Sunday, August 23, 2009

Hot, Tired, Hungry

Since the Era of The Kid (EK) began, my time in the kitchen has shrunk. We get to the end of the day, the baby's in bed, the most urgent chores have been done, and we have about 45 minutes to cook and eat before our foreheads start drooping table-ward. But I hadn't realized exactly how much things had changed until recently.

The other day, feeling that the man of the house deserved an extra-good dinner (I don't remember now what feat of domestic heroics he had performed--they tend to run together these days), I made one of his old favorites from the Era Before the Kid: Pasta with Kale, Sausages and White Beans. This is a fairly straightforward recipe, and I used to make it all the time, EBK. But going back to it after more than a year, I couldn't believe how long everything took. You par-cook the sausages, then slice them thinly at an angle, then brown the sausage slices (on both sides!), then take the sausage out of the pan again, then deglaze, then saute the garlic, then put the poor beleaguered sausage back in, along with the kale, which had previously been blanched and chopped, and the beans, which are easy. Good god. Now I know what I did with my time before Cleo was born. Apparently, I spent the last ten years cooking dinner.

But, by this spring, I had pretty much come to terms with the new normal, and had some good standbys: pizza, curry, chili, soup, and pasta-with-stuff, all of which could be cooked mostly if not all the way ahead, and so I could make a bunch of dinners at once. This routine worked well all the way through a cool, rainy early summer, but then the weather changed. The last few weeks have been hot and humid and sticky and horrible, and while we've coped fairly well during the day (wading pool, one window AC unit, and, if all else fails, The Horrible Mall), dinner is a challenge. I don't mind eating something warm for dinner, but I draw the line at standing by the stove while it gets that way. All my best summer recipes are from EBK, and so involve a lot of labor and/or a lot of farmers' marketing. So I'm at a loss. This is not one of those times when I recount a dilemma and then recount my solution. No, this is one of those times when I say, "Help! What do you make for dinner when it's hot, you're exhausted, and you have 20 minutes until plate/table contact?" Extra credit if you chime in in the next two hours, and you suggest something that uses only ingredients currently in my fridge.

Sunday, August 16, 2009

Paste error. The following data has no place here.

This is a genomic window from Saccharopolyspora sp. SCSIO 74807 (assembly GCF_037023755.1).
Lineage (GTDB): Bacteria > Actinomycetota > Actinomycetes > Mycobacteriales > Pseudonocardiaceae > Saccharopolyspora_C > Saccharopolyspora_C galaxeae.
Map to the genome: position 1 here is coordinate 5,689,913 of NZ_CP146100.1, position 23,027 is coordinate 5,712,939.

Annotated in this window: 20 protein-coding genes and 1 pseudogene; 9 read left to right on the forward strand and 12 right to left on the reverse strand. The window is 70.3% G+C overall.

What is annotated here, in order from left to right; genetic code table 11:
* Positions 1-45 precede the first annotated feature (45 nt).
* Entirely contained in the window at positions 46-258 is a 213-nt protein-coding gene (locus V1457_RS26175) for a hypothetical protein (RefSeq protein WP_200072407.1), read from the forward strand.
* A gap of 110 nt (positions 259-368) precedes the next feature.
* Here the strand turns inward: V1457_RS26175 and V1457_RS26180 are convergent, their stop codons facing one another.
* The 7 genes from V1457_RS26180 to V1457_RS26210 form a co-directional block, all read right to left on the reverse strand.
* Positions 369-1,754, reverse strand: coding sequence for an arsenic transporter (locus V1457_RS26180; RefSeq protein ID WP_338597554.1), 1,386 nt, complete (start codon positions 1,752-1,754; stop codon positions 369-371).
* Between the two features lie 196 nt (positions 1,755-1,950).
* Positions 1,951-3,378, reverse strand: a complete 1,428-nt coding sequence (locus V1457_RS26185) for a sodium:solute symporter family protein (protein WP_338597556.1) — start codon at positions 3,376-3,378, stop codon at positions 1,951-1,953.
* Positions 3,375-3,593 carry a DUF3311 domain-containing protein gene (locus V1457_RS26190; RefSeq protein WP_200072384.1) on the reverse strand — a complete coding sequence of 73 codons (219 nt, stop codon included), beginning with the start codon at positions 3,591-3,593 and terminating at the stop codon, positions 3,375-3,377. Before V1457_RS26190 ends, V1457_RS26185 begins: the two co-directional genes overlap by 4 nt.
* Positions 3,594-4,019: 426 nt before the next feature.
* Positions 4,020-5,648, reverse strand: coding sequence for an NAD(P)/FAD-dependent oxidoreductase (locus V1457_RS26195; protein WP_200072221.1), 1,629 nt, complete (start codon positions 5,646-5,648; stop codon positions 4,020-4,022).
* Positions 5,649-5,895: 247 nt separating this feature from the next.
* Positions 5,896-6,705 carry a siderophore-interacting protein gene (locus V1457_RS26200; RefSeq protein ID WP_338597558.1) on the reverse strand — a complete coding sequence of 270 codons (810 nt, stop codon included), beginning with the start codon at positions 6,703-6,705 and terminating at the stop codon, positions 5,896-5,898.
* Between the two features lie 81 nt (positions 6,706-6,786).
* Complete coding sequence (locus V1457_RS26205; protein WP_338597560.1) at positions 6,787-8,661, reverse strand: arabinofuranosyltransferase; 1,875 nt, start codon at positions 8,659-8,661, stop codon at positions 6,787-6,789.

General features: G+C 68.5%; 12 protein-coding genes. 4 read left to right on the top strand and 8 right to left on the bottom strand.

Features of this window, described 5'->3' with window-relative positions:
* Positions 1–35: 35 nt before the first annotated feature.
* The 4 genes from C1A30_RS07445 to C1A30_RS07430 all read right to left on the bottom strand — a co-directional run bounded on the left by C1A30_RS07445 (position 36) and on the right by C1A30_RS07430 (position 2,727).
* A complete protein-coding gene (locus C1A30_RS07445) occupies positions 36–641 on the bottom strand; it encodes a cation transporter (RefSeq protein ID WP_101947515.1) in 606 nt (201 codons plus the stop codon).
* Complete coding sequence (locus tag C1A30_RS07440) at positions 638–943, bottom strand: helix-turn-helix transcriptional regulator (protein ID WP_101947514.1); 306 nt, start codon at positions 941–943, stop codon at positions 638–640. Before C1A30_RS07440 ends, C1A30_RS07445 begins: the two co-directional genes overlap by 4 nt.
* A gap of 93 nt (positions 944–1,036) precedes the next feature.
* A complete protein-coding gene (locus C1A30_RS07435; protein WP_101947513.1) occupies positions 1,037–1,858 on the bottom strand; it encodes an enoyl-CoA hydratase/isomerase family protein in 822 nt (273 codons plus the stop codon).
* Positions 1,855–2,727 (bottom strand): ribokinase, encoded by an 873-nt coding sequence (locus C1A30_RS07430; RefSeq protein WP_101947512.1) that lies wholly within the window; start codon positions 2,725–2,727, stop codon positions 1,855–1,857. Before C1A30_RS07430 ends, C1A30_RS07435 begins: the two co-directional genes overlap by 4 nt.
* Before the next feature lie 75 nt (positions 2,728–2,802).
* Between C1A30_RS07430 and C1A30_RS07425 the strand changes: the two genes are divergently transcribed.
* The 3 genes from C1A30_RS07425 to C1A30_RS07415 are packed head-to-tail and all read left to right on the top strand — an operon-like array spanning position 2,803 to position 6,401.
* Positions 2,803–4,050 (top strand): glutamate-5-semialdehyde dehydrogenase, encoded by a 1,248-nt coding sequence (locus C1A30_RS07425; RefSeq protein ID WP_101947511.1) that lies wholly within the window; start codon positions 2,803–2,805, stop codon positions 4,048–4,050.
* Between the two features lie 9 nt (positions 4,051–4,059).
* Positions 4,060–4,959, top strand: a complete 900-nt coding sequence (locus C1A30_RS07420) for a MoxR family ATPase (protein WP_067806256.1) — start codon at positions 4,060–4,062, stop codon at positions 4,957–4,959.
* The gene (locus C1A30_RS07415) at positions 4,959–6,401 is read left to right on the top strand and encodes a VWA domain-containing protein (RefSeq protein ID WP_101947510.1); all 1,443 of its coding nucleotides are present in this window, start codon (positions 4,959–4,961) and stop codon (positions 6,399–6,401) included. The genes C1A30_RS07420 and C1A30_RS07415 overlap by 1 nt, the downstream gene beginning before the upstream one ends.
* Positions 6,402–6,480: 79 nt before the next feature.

Quinoa Salad

This is a magical recipe. It's not only tasty, it's also vegan, gluten-free, delicious with meat, great by itself, very healthy, can be made ahead (but doesn't have to be), is good at any temperature, and is pretty cheap given how marvelous it is. If you're still not convinced, know that it's also pretty, with its flecks of red and green and gold. Its only drawback is that it takes a little bit of work--but just tedious work, nothing finicky. This makes a lot--maybe 10 servings as a side dish? Great leftovers, great packed lunches, great for a crowd, so I always make a lot.

It's based on a recipe from the 1997 Joy of Cooking, but over its years in our kitchen it has evolved quite a lot. So change it at will, and let me know if you discover any particularly crackerjack variations.

1.5 cups quinoa
1 large clove garlic, minced
5 tablespoons olive oil
1 tablespoon cumin
2 15-ounce cans garbanzo beans
2 red peppers
1 vidalia onion
1 cup sun dried (or roasted) tomatoes
1 bunch parsley
1/2 cup pine nuts
3 tablespoons balsamic vinegar
red pepper flakes to taste
salt to taste

First, cook the quinoa in 3 cups water (I use the rice cooker). While it's cooking, here's your list of tasks:

Mince the garlic.
Mix garlic, olive oil, and cumin in a large (huge) bowl.
Add each ingredient to the bowl as it's ready:
Rinse and drain the garbanzo beans.
Dice the red pepper and onion.
Finely chop the sun-dried tomatoes.
Finely chop the parsley.
Toast the pine nuts.
Stir in the vinegar, pepper flakes, and salt.
Add the cooked quinoa.
Mix, eat now or later.

Tuesday, August 11, 2009


It's been a busy summer. Cleo would now walk everywhere if only we would let her (out the door! straight off the front porch steps, Wile E Coyote style! down the street after the garbage truck!). She also has a single tooth and a burgeoning vocabulary, which I will lovingly list, in order of appearance:

Dada: Dada
Mama: Mama
dado: [sweet] potato
nana: banana
buh: ball
buh: book
buh: block
buh: baby

Yeah, maybe a few of those are a reach. However, there's no disputing that she is the master of the urgent point-and-grunt, her main way of telling us that she wants more food/our keys/to go on a walk/to send a text message to all her little baby friends so they can plot their mass escape.

In addition to baby development, there's been a lot of traveling (for all of us) and teaching (for me). Which brings me to the item that made me break my silence here: pastry. 

One of my students this summer brought Bismarcks to our last class. I was unfamiliar with both the pastry (insanely delicious) and the name (curious). So, being like a dog with a peanut-butter-filled bone when presented with curious information, I googled. And, dear reader, came up with the blog that I would aspire to write were I a Pastry Master: Joe Pastry

He is funny, informative, well-organized, comprehensive. What are you waiting for? Go be amused and/or learn something.